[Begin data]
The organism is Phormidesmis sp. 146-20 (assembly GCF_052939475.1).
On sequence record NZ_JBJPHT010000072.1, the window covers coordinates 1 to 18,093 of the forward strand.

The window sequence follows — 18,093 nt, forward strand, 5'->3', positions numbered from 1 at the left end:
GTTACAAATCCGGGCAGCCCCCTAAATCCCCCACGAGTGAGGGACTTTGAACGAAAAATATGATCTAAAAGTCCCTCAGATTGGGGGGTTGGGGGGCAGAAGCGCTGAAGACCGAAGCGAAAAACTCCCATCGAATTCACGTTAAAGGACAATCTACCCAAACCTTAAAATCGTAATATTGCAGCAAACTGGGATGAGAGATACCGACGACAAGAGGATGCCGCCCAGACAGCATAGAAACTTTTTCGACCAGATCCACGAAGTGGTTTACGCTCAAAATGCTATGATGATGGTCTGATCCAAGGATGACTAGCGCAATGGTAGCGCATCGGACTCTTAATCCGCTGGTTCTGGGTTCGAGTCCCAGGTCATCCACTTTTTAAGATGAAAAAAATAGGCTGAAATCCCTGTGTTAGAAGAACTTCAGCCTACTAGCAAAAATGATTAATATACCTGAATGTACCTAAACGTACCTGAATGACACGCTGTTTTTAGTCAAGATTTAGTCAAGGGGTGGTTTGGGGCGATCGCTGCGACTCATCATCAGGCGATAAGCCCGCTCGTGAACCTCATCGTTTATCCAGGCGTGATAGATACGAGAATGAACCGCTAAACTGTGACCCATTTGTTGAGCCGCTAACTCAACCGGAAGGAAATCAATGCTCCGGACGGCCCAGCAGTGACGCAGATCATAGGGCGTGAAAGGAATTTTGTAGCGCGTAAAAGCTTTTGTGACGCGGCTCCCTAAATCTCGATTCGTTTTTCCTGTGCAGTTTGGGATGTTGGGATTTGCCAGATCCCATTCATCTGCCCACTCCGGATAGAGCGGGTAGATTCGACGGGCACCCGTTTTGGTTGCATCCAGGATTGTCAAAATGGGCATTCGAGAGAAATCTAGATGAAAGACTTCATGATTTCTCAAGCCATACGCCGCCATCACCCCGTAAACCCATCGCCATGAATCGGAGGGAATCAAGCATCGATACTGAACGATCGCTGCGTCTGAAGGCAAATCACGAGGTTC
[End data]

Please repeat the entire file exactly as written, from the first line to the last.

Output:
The organism is Phormidesmis sp. 146-20 (assembly GCF_052939475.1).
On sequence record NZ_JBJPHT010000072.1, the window covers coordinates 1 to 18,093 of the forward strand.

The window sequence follows — 18,093 nt, forward strand, 5'->3', positions numbered from 1 at the left end:
GTTACAAATCCGGGCAGCCCCCTAAATCCCCCACGAGTGAGGGACTTTGAACGAAAAATATGATCTAAAAGTCCCTCAGATTGGGGGGTTGGGGGGCAGAAGCGCTGAAGACCGAAGCGAAAAACTCCCATCGAATTCACGTTAAAGGACAATCTACCCAAACCTTAAAATCGTAATATTGCAGCAAACTGGGATGAGAGATACCGACGACAAGAGGATGCCGCCCAGACAGCATAGAAACTTTTTCGACCAGATCCACGAAGTGGTTTACGCTCAAAATGCTATGATGATGGTCTGATCCAAGGATGACTAGCGCAATGGTAGCGCATCGGACTCTTAATCCGCTGGTTCTGGGTTCGAGTCCCAGGTCATCCACTTTTTAAGATGAAAAAAATAGGCTGAAATCCCTGTGTTAGAAGAACTTCAGCCTACTAGCAAAAATGATTAATATACCTGAATGTACCTAAACGTACCTGAATGACACGCTGTTTTTAGTCAAGATTTAGTCAAGGGGTGGTTTGGGGCGATCGCTGCGACTCATCATCAGGCGATAAGCCCGCTCGTGAACCTCATCGTTTATCCAGGCGTGATAGATACGAGAATGAACCGCTAAACTGTGACCCATTTGTTGAGCCGCTAACTCAACCGGAAGGAAATCAATGCTCCGGACGGCCCAGCAGTGACGCAGATCATAGGGCGTGAAAGGAATTTTGTAGCGCGTAAAAGCTTTTGTGACGCGGCTCCCTAAATCTCGATTCGTTTTTCCTGTGCAGTTTGGGATGTTGGGATTTGCCAGATCCCATTCATCTGCCCACTCCGGATAGAGCGGGTAGATTCGACGGGCACCCGTTTTGGTTGCATCCAGGATTGTCAAAATGGGCATTCGAGAGAAATCTAGATGAAAGACTTCATGATTTCTCAAGCCATACGCCGCCATCACCCCGTAAACCCATCGCCATGAATCGGAGGGAATCAAGCATCGATACTGAACGATCGCTGCGTCTGAAGGCAAATCACGAGGTTC